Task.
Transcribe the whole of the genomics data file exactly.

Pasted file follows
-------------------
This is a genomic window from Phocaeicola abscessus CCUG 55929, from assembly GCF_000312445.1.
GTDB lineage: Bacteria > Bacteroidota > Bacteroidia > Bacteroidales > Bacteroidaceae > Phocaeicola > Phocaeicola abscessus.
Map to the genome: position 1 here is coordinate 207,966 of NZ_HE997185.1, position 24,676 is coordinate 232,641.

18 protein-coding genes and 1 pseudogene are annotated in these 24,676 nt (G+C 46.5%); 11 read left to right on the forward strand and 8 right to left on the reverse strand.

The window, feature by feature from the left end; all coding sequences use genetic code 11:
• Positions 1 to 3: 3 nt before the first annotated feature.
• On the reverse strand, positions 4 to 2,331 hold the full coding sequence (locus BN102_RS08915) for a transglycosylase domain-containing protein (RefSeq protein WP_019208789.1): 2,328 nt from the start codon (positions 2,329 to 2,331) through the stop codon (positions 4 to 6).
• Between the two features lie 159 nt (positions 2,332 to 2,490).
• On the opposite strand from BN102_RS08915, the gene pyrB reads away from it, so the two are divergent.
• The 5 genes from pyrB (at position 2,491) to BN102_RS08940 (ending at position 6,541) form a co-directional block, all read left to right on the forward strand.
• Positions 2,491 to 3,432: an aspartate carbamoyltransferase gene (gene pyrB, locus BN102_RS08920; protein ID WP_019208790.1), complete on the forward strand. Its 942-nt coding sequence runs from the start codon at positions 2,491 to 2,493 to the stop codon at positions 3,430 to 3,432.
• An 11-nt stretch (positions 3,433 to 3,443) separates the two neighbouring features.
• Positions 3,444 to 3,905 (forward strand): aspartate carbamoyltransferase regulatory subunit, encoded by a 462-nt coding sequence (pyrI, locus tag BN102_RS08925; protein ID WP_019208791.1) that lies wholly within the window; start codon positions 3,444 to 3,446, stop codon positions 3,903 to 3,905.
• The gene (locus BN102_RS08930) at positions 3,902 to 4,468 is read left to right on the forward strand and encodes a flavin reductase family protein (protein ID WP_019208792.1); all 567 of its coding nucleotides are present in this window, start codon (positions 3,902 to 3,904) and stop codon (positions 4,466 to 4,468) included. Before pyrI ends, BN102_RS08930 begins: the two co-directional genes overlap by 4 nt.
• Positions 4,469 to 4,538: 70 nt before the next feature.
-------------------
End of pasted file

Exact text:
This is a genomic window from Phocaeicola abscessus CCUG 55929, from assembly GCF_000312445.1.
GTDB lineage: Bacteria > Bacteroidota > Bacteroidia > Bacteroidales > Bacteroidaceae > Phocaeicola > Phocaeicola abscessus.
Map to the genome: position 1 here is coordinate 207,966 of NZ_HE997185.1, position 24,676 is coordinate 232,641.

18 protein-coding genes and 1 pseudogene are annotated in these 24,676 nt (G+C 46.5%); 11 read left to right on the forward strand and 8 right to left on the reverse strand.

The window, feature by feature from the left end; all coding sequences use genetic code 11:
• Positions 1 to 3: 3 nt before the first annotated feature.
• On the reverse strand, positions 4 to 2,331 hold the full coding sequence (locus BN102_RS08915) for a transglycosylase domain-containing protein (RefSeq protein WP_019208789.1): 2,328 nt from the start codon (positions 2,329 to 2,331) through the stop codon (positions 4 to 6).
• Between the two features lie 159 nt (positions 2,332 to 2,490).
• On the opposite strand from BN102_RS08915, the gene pyrB reads away from it, so the two are divergent.
• The 5 genes from pyrB (at position 2,491) to BN102_RS08940 (ending at position 6,541) form a co-directional block, all read left to right on the forward strand.
• Positions 2,491 to 3,432: an aspartate carbamoyltransferase gene (gene pyrB, locus BN102_RS08920; protein ID WP_019208790.1), complete on the forward strand. Its 942-nt coding sequence runs from the start codon at positions 2,491 to 2,493 to the stop codon at positions 3,430 to 3,432.
• An 11-nt stretch (positions 3,433 to 3,443) separates the two neighbouring features.
• Positions 3,444 to 3,905 (forward strand): aspartate carbamoyltransferase regulatory subunit, encoded by a 462-nt coding sequence (pyrI, locus tag BN102_RS08925; protein ID WP_019208791.1) that lies wholly within the window; start codon positions 3,444 to 3,446, stop codon positions 3,903 to 3,905.
• The gene (locus BN102_RS08930) at positions 3,902 to 4,468 is read left to right on the forward strand and encodes a flavin reductase family protein (protein ID WP_019208792.1); all 567 of its coding nucleotides are present in this window, start codon (positions 3,902 to 3,904) and stop codon (positions 4,466 to 4,468) included. Before pyrI ends, BN102_RS08930 begins: the two co-directional genes overlap by 4 nt.
• Positions 4,469 to 4,538: 70 nt before the next feature.